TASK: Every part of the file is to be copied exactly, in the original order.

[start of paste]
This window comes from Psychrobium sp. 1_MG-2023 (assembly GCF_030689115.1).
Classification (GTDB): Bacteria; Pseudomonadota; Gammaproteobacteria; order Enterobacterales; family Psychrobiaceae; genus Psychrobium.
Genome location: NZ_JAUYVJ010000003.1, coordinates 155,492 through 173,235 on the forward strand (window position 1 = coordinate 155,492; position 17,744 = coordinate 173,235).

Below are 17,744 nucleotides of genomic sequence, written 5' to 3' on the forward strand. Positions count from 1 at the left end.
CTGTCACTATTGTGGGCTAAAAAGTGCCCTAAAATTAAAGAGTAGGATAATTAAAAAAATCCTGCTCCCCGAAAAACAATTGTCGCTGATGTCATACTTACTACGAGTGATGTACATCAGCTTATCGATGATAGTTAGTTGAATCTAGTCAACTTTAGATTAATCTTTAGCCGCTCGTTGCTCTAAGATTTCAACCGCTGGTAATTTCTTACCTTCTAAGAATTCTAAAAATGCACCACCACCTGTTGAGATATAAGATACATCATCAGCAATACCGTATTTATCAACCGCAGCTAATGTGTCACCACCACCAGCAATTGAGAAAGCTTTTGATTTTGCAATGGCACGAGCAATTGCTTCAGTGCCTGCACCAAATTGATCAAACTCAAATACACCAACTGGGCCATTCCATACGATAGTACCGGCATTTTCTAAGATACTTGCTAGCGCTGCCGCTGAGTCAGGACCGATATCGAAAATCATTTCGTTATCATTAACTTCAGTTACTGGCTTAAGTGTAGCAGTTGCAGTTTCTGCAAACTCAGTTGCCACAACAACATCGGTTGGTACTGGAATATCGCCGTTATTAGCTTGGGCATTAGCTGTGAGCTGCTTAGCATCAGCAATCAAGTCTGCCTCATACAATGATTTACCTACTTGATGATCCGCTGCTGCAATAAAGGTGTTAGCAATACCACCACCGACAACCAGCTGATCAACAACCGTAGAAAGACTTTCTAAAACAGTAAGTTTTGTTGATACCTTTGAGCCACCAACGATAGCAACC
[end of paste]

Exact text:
This window comes from Psychrobium sp. 1_MG-2023 (assembly GCF_030689115.1).
Classification (GTDB): Bacteria; Pseudomonadota; Gammaproteobacteria; order Enterobacterales; family Psychrobiaceae; genus Psychrobium.
Genome location: NZ_JAUYVJ010000003.1, coordinates 155,492 through 173,235 on the forward strand (window position 1 = coordinate 155,492; position 17,744 = coordinate 173,235).

Below are 17,744 nucleotides of genomic sequence, written 5' to 3' on the forward strand. Positions count from 1 at the left end.
CTGTCACTATTGTGGGCTAAAAAGTGCCCTAAAATTAAAGAGTAGGATAATTAAAAAAATCCTGCTCCCCGAAAAACAATTGTCGCTGATGTCATACTTACTACGAGTGATGTACATCAGCTTATCGATGATAGTTAGTTGAATCTAGTCAACTTTAGATTAATCTTTAGCCGCTCGTTGCTCTAAGATTTCAACCGCTGGTAATTTCTTACCTTCTAAGAATTCTAAAAATGCACCACCACCTGTTGAGATATAAGATACATCATCAGCAATACCGTATTTATCAACCGCAGCTAATGTGTCACCACCACCAGCAATTGAGAAAGCTTTTGATTTTGCAATGGCACGAGCAATTGCTTCAGTGCCTGCACCAAATTGATCAAACTCAAATACACCAACTGGGCCATTCCATACGATAGTACCGGCATTTTCTAAGATACTTGCTAGCGCTGCCGCTGAGTCAGGACCGATATCGAAAATCATTTCGTTATCATTAACTTCAGTTACTGGCTTAAGTGTAGCAGTTGCAGTTTCTGCAAACTCAGTTGCCACAACAACATCGGTTGGTACTGGAATATCGCCGTTATTAGCTTGGGCATTAGCTGTGAGCTGCTTAGCATCAGCAATCAAGTCTGCCTCATACAATGATTTACCTACTTGATGATCCGCTGCTGCAATAAAGGTGTTAGCAATACCACCACCGACAACCAGCTGATCAACAACCGTAGAAAGACTTTCTAAAACAGTAAGTTTTGTTGATACCTTTGAGCCACCAACGATAGCAACC